January 23, 2010 § Leave a comment
An old submariner explains his time in the navy:
“I was prudent, which is why I never said anything. Weighing out the options it did not seem desirous to expose myself through speech. Whole acres opened up between sentences, and I took care to arrange exponential pauses between words, which buried themselves, like veins of mercury, in the sand.
“When Levin proposed to Kitty, without words, I of course understood, though, strangely, I also felt sorrow at their squandering an opportunity to speak.”
On being single, from someone who isn’t:
“Watching movies, I sometimes get a sense of the secret underworld of the single.
“On the screen, two single people are at a wedding. All around them are children, grandparents: the ceremonials that those who are single ignore, but everyone else can’t help but notice. The two single people are dancing together, sitting at a table, nearly touching hands, talking about nothing. Each is thrilled by some latent idea that the other person may be interested in them romantically, but nothing is said about it. The feeling is enough. It doesn’t need to be approached directly, in fact, it’s better this way, because if it isn’t mentioned, but nursed, it becomes the secret heart of the conversation. Someone (a friend of either, or of both) may come along and pull the two onto the dance floor, where the mood will disintegrate but the feelings and the conversation will linger, beating, in the minds and rib-cages of the two talkers.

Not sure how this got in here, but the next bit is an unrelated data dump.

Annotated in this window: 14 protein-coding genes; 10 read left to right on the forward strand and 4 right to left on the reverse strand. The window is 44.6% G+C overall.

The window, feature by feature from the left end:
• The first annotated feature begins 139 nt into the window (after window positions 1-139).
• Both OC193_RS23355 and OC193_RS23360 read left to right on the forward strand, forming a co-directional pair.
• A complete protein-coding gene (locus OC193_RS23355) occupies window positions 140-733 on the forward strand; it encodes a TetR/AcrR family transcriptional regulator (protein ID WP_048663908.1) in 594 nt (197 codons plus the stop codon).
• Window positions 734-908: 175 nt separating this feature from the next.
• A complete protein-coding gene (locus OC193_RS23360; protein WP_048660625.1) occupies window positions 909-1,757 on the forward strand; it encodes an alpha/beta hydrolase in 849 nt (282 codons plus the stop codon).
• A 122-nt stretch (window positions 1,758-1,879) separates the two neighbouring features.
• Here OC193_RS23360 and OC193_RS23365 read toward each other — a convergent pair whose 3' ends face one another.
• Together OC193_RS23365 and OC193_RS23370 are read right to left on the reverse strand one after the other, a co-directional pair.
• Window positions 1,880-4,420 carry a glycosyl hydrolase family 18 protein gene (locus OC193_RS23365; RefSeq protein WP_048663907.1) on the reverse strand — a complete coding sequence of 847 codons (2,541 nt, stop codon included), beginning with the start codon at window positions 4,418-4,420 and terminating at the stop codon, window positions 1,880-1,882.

“The feelings are sometimes acted upon, sometimes not. In either case, in bed, or in the car on the way home, or the next day (if something has happened between the two single people, who are now no longer single people, but tenuously together–or perhaps not) the night will be recounted to the minutest detail. Each moment captured and re-lived again, and again, especially those gestures or words that at first seemed inconsequential, because of their mundanity, but later took on a crucial character because of that very mundanity (which becomes ambiguity). Those moments, their endless revival (that is, until that does end, as everything does), are poetry.
“This idea of poetry can be lost when one is in a stable relationship, because love no longer seems to be of such importance. It can easily be taken for granted. But in the minds of those who are single, even without meaning to, “love”, the idea of “companionship”, infuses every gesture, every thought, so that one hardly knows which feeling is love, or more properly, the quest for love, and which is simply breathing.”